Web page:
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Radio Interview

Dave Cruse

APD/Host Of The Morning Cruise

The JOY FM

Sarasota
 

To contact Dave click here
 

 

Dave's Career Capsule
It all started for me back in 1986, while I was an Advertising major at LSU. I began my radio career as a salesman at WQCK, a small Christian station just north of Baton Rouge. I soon confirmed what I’d always suspected, that as a salesman I stink. However, as a copyrighter and production guy, I was pretty good. I started doing some weekend and fill-in work as an announcer and honed my production skills to the point that I was able to leave the sales world and become the Production Director and afternoon host. A short time later I added Music Director duties and not long after that moved to Mornings and became the Program Director. Then in 1996 with WQCK on the block, I jumped to The JOY FM in Sarasota, FL. This is where I developed “The Morning Cruise” with my partner, Bill Martin. We had a great run until ’99 when Bill left radio and Dan Brodie joined me. In 2001 I left Florida to join the Morning team at KSBJ in Houston. I enjoyed working with Susan O’Donnell until 2005, when I got the call that The JOY FM had lured Bill out of full-time church service and wanted to put the band back together, so it was back to paradise and “The Morning Cruise”.


1.  How has the economic situation affected Joy FM? Any changes?

We’ve been pretty fortunate. The Real Estate market crashed hard here about two years ago and took several related fields with it. Construction, remodeling, mortgage banking, retail development even the restaurant industry have all taken hits. Unemployment in Florida is somewhere around 11% and we hear from many of our listeners who are living it right now. That said, we just finished our Sharathon and met 100% of our goals. Our giving has been up, our budget continues to grow (perhaps not as much as in the past) and although we do hear from people each day that have to stop their support, we also hear from new supporters that seem to fill in the gaps.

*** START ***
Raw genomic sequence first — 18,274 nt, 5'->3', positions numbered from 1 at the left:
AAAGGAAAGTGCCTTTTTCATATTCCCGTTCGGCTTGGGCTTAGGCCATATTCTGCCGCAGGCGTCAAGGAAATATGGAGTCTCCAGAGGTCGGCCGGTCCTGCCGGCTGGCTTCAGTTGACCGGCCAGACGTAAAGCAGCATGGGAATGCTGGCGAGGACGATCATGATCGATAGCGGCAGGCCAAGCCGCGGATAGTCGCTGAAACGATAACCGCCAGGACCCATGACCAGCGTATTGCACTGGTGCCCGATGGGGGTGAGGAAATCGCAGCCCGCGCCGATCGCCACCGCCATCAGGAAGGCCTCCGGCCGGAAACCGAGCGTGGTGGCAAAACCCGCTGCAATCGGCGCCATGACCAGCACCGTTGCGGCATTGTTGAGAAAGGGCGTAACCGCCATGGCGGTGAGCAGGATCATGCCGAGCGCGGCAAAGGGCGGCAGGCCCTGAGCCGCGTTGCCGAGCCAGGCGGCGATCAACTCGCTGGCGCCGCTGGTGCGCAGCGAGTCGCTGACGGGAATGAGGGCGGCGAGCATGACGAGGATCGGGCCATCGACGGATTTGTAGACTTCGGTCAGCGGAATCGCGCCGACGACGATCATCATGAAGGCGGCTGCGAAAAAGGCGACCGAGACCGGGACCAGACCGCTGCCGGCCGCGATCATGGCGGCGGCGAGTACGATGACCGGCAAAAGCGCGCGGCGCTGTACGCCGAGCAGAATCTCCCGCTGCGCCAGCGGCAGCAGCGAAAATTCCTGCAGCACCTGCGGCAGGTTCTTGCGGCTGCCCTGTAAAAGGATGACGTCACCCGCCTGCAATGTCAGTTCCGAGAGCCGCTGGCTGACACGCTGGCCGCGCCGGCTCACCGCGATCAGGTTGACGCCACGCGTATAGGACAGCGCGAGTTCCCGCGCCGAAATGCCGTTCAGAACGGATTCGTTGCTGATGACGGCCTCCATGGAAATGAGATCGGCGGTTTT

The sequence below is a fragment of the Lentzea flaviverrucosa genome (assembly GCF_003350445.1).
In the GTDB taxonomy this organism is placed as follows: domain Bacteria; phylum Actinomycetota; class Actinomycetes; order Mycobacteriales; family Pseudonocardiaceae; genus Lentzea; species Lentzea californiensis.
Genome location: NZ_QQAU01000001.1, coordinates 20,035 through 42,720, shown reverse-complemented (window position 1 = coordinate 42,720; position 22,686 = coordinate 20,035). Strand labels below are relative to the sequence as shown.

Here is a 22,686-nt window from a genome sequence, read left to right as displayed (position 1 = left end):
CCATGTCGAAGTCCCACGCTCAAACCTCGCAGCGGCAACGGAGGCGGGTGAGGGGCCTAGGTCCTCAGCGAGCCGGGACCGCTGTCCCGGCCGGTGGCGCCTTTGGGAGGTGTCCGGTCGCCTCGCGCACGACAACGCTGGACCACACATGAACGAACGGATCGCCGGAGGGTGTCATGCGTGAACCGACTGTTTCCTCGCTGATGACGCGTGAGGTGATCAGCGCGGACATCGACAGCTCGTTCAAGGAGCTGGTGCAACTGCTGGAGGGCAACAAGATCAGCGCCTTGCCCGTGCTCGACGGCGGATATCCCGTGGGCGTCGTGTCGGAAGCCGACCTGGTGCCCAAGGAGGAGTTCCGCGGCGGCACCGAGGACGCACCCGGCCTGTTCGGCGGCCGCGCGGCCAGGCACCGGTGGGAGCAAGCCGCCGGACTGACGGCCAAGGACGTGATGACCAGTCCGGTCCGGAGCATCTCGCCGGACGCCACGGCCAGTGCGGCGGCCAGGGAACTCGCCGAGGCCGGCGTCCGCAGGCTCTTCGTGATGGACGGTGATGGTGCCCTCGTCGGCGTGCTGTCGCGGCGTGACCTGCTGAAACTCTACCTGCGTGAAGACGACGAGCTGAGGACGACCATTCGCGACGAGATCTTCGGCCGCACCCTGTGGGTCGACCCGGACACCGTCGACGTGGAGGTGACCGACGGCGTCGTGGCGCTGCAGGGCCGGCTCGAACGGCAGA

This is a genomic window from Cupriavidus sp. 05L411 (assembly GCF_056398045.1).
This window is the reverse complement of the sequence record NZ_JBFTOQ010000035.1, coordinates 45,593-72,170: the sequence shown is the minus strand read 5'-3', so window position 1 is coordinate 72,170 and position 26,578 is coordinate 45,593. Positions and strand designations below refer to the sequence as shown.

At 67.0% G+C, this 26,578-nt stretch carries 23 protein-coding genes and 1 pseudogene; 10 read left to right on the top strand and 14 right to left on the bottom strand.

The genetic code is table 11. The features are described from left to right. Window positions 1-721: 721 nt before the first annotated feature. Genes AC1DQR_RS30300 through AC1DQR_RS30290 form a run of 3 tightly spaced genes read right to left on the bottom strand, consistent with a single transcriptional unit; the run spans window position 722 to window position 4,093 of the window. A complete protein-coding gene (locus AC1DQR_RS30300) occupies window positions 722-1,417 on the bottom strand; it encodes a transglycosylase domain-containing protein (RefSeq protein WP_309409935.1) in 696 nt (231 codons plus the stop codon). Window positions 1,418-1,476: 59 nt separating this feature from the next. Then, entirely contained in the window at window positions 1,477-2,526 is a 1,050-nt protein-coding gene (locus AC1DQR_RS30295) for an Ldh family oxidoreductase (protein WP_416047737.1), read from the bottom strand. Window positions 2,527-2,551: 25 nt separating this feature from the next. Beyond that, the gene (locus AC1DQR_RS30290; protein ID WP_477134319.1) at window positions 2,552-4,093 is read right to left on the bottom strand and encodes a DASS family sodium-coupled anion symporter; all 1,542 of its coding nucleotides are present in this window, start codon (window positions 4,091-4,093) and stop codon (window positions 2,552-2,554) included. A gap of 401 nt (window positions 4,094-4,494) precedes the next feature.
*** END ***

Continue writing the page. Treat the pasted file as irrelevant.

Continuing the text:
2. How has your morning show evolved or changed over the last few years?

The biggest change is that we’ve evolved into a 3 person show. Not long after I got here we started bringing Carmen Brown (who was Promotions Director at the time) in to the studio a few times a week to talk about promotions. She brought a unique energy to the show and a perspective that two middle-aged white guys just couldn’t fake. She also had morning radio experience, having been part of a very popular country morning show in the market, and a great sense of humor. Add to that the fact that the chemistry worked well and we all liked each other and it just made sense to add her to the show.

We also realize that morning radio in general has changed and we’ve changed with it. We used to do more characters and our show was more bit driven. We are much more conversational now. The contest, skits and characters are pretty much gone. That’s not to say we don’t do some bit style radio. We still do the occasional parody song or “stunt” but most of the characters we use now are actual people who are just part of our extended cast, including our producer, Kris P. Kreme.

 

3. What morning show topics seem to be hot right now?

Any topic you’re passionate about. This could be the latest hot news story or the latest CD you can’t stop listening to or joys and struggles of parenthood. If you honestly have an opinion or a passion about something you can engage your audience with it. In the last week we’ve covered Swine Flu (sorry, H1N1), The Biggest Loser, the new Chris Tomlin Christmas CD, embarrassing our teen aged children and how some people can walk past a ladder in their living room for days while others have to do the job and put it away immediately. All of these topics engaged the listeners and touched off response. The key, though, is actually having something to say. You can’t just read a list of 5 things the health department wants you to know about H1N1 or 3 things that embarrass your teen. Tell a story, communicate honestly, don’t be afraid to have an opinion or to let someone else counter that opinion.

 

4. What is the advantage of being live and local such as your show is?